When Melbury heard what had happened he seemed much moved, and walked thoughtfully about the premises. On South’s own account he was genuinely sorry; and on Winterborne’s he was the more grieved in that this catastrophe had so closely followed the somewhat harsh dismissal of Giles as the betrothed of his daughter.

He was quite angry with circumstances for so heedlessly inflicting on Giles a second trouble when the needful one inflicted by himself was all that the proper order of events demanded. “I told Giles’s father when he came into those houses not to spend too much money on lifehold property held neither for his own life nor his son’s,” he exclaimed. “But he wouldn’t listen to me. And now Giles has to suffer for it.”

“Poor Giles!” murmured Grace.

“Now, Grace, between us two, it is very, very remarkable. It is almost as if I had foreseen this; and I am thankful for your escape, though I am sincerely sorry for Giles. Had we not dismissed him already, we could hardly have found it in our hearts to dismiss him now. So I say, be thankful. I’ll do all I can for him as a friend; but as a pretender to the position of my son-in law, that can never be thought of more.”

And yet at that very moment the impracticability to which poor Winterborne’s suit had been reduced was touching Grace’s heart to a warmer sentiment on his behalf than she had felt for years concerning him.

He, meanwhile, was sitting down alone in the old familiar house which had ceased to be his, taking a calm if somewhat dismal survey of affairs. The pendulum of the clock bumped every now and then against one side of the case in which it swung, as the muffled drum to his worldly march. Looking out of the window he could perceive that a paralysis had come over Creedle’s occupation of manuring the garden, owing, obviously, to a conviction that they might not be living there long enough to profit by next season’s crop.

He looked at the leases again and the letter attached. There was no doubt that he had lost his houses by an accident which might easily have been circumvented if he had known the true conditions of his holding. The time for performance had now lapsed in strict law; but might not the intention be considered by the landholder when she became aware of the circumstances, and his moral right to retain the holdings for the term of his life be conceded?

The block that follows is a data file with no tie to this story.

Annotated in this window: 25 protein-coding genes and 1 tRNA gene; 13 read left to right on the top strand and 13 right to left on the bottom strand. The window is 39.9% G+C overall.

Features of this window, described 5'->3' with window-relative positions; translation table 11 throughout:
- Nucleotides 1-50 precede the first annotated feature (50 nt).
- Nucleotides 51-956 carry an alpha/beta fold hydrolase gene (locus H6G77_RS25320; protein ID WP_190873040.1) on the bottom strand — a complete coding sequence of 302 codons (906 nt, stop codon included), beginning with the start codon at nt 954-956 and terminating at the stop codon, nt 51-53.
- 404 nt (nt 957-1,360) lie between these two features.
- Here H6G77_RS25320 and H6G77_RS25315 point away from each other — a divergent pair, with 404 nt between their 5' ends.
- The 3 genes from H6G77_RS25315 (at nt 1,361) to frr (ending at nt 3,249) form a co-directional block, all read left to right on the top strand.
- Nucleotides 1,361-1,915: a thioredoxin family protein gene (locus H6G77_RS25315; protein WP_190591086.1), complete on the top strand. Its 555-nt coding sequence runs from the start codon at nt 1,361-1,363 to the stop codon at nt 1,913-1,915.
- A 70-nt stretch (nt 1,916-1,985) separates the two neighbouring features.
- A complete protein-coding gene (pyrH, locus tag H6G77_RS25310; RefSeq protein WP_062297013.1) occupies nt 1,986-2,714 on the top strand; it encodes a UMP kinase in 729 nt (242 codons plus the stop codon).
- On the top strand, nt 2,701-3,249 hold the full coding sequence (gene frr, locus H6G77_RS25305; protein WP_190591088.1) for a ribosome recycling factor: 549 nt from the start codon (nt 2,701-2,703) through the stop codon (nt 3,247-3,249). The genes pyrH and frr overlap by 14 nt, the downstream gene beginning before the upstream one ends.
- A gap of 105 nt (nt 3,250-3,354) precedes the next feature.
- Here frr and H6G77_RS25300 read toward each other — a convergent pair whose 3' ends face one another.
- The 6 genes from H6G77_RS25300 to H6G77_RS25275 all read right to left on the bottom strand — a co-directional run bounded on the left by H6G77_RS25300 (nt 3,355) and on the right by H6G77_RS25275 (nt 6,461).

His heart sank within him when he perceived that despite all the legal reciprocities and safeguards prepared and written, the upshot of the matter amounted to this, that it depended upon the mere caprice—good or ill—of the woman he had met the day before in such an unfortunate way, whether he was to possess his houses for life or no.

While he was sitting and thinking a step came to the door, and Melbury appeared, looking very sorry for his position. Winterborne welcomed him by a word and a look, and went on with his examination of the parchments. His visitor sat down.

“Giles,” he said, “this is very awkward, and I am sorry for it. What are you going to do?”

Giles informed him of the real state of affairs, and how barely he had missed availing himself of his chance of renewal.

“What a misfortune! Why was this neglected? Well, the best thing you can do is to write and tell her all about it, and throw yourself upon her generosity.”

“I would rather not,” murmured Giles.

“But you must,” said Melbury.

In short, he argued so cogently that Giles allowed himself to be persuaded, and the letter to Mrs. Charmond was written and sent to Hintock House, whence, as he knew, it would at once be forwarded to her.

Melbury feeling that he had done so good an action in coming as almost to extenuate his previous arbitrary conduct to nothing, went home; and Giles was left alone to the suspense of waiting for a reply from the divinity who shaped the ends of the Hintock population. By this time all the villagers knew of the circumstances, and being wellnigh like one family, a keen interest was the result all round.

Everybody thought of Giles; nobody thought of Marty. Had any of them looked in upon her during those moonlight nights which preceded the burial of her father, they would have seen the girl absolutely alone in the house with the dead man. Her own chamber being nearest the stairs, the coffin had been placed there for convenience; and at a certain hour of the night, when the moon arrived opposite the window, its beams streamed across the still profile of South, sublimed by the august presence of death, and onward a few feet farther upon the face of his daughter, lying in her little bed in the stillness of a repose almost as dignified as that of her companion—the repose of a guileless soul that had nothing more left on earth to lose, except a life which she did not overvalue.

South was buried, and a week passed, and Winterborne watched for a reply from Mrs. Charmond. Melbury was very sanguine as to its tenor; but Winterborne had not told him of the encounter with her carriage, when, if ever he had heard an affronted tone on a woman’s lips, he had heard it on hers.

The postman’s time for passing was just after Melbury’s men had assembled in the spar-house; and Winterborne, who when not busy on his own account would lend assistance there, used to go out into the lane every morning and meet the post-man at the end of one of the green rides through the hazel copse, in the straight stretch of which his laden figure could be seen a long way off. Grace also was very anxious; more anxious than her father; more, perhaps, than Winterborne himself. This anxiety led her into the spar-house on some pretext or other almost every morning while they were awaiting the reply.